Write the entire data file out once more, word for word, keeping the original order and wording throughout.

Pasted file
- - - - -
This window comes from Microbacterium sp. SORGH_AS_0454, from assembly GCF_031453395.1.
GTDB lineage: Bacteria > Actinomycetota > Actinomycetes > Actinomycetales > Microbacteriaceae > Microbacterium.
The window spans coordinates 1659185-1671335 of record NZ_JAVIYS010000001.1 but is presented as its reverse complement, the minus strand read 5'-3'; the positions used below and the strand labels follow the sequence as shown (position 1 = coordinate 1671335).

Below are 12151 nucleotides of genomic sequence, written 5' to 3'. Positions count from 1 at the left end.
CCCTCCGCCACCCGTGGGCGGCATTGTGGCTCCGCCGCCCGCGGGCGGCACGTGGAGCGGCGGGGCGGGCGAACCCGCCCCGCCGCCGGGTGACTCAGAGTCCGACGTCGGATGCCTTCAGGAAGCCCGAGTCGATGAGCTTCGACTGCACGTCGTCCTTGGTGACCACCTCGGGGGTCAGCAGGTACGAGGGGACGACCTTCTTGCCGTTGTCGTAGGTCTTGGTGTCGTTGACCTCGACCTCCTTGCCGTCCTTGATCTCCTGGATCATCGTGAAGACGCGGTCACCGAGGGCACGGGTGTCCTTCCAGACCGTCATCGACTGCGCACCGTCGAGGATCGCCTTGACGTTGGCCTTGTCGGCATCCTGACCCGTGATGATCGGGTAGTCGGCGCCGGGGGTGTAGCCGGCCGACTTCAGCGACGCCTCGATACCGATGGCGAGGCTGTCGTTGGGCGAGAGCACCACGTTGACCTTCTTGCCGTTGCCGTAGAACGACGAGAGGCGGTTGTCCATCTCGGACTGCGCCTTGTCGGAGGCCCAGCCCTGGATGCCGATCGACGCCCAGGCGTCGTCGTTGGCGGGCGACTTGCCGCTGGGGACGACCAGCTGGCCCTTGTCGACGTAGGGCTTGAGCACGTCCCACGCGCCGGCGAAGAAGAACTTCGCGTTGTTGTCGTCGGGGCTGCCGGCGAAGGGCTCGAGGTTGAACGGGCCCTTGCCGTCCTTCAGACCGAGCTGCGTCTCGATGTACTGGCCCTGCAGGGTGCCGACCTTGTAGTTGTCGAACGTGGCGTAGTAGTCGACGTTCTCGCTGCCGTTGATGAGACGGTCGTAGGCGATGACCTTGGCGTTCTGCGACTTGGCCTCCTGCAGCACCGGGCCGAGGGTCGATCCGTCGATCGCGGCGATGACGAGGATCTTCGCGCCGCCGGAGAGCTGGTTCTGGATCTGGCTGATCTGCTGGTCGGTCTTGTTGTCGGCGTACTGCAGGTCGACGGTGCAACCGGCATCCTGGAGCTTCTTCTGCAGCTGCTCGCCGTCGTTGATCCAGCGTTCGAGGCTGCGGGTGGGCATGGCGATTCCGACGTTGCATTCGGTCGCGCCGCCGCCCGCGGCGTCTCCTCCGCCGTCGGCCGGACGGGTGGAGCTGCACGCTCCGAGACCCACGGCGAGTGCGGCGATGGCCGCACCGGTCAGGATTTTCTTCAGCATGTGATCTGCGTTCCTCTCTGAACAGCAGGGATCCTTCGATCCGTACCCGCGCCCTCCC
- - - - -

This window comes from Microbacterium sp. SORGH_AS_0454, from assembly GCF_031453395.1.
GTDB lineage: Bacteria > Actinomycetota > Actinomycetes > Actinomycetales > Microbacteriaceae > Microbacterium.
The window spans coordinates 1659185-1671335 of record NZ_JAVIYS010000001.1 but is presented as its reverse complement, the minus strand read 5'-3'; the positions used below and the strand labels follow the sequence as shown (position 1 = coordinate 1671335).

Below are 12151 nucleotides of genomic sequence, written 5' to 3'. Positions count from 1 at the left end.
CCCTCCGCCACCCGTGGGCGGCATTGTGGCTCCGCCGCCCGCGGGCGGCACGTGGAGCGGCGGGGCGGGCGAACCCGCCCCGCCGCCGGGTGACTCAGAGTCCGACGTCGGATGCCTTCAGGAAGCCCGAGTCGATGAGCTTCGACTGCACGTCGTCCTTGGTGACCACCTCGGGGGTCAGCAGGTACGAGGGGACGACCTTCTTGCCGTTGTCGTAGGTCTTGGTGTCGTTGACCTCGACCTCCTTGCCGTCCTTGATCTCCTGGATCATCGTGAAGACGCGGTCACCGAGGGCACGGGTGTCCTTCCAGACCGTCATCGACTGCGCACCGTCGAGGATCGCCTTGACGTTGGCCTTGTCGGCATCCTGACCCGTGATGATCGGGTAGTCGGCGCCGGGGGTGTAGCCGGCCGACTTCAGCGACGCCTCGATACCGATGGCGAGGCTGTCGTTGGGCGAGAGCACCACGTTGACCTTCTTGCCGTTGCCGTAGAACGACGAGAGGCGGTTGTCCATCTCGGACTGCGCCTTGTCGGAGGCCCAGCCCTGGATGCCGATCGACGCCCAGGCGTCGTCGTTGGCGGGCGACTTGCCGCTGGGGACGACCAGCTGGCCCTTGTCGACGTAGGGCTTGAGCACGTCCCACGCGCCGGCGAAGAAGAACTTCGCGTTGTTGTCGTCGGGGCTGCCGGCGAAGGGCTCGAGGTTGAACGGGCCCTTGCCGTCCTTCAGACCGAGCTGCGTCTCGATGTACTGGCCCTGCAGGGTGCCGACCTTGTAGTTGTCGAACGTGGCGTAGTAGTCGACGTTCTCGCTGCCGTTGATGAGACGGTCGTAGGCGATGACCTTGGCGTTCTGCGACTTGGCCTCCTGCAGCACCGGGCCGAGGGTCGATCCGTCGATCGCGGCGATGACGAGGATCTTCGCGCCGCCGGAGAGCTGGTTCTGGATCTGGCTGATCTGCTGGTCGGTCTTGTTGTCGGCGTACTGCAGGTCGACGGTGCAACCGGCATCCTGGAGCTTCTTCTGCAGCTGCTCGCCGTCGTTGATCCAGCGTTCGAGGCTGCGGGTGGGCATGGCGATTCCGACGTTGCATTCGGTCGCGCCGCCGCCCGCGGCGTCTCCTCCGCCGTCGGCCGGACGGGTGGAGCTGCACGCTCCGAGACCCACGGCGAGTGCGGCGATGGCCGCACCGGTCAGGATTTTCTTCAGCATGTGATCTGCGTTCCTCTCTGAACAGCAGGGATCCTTCGATCCGTACCCGCGCCCTCCC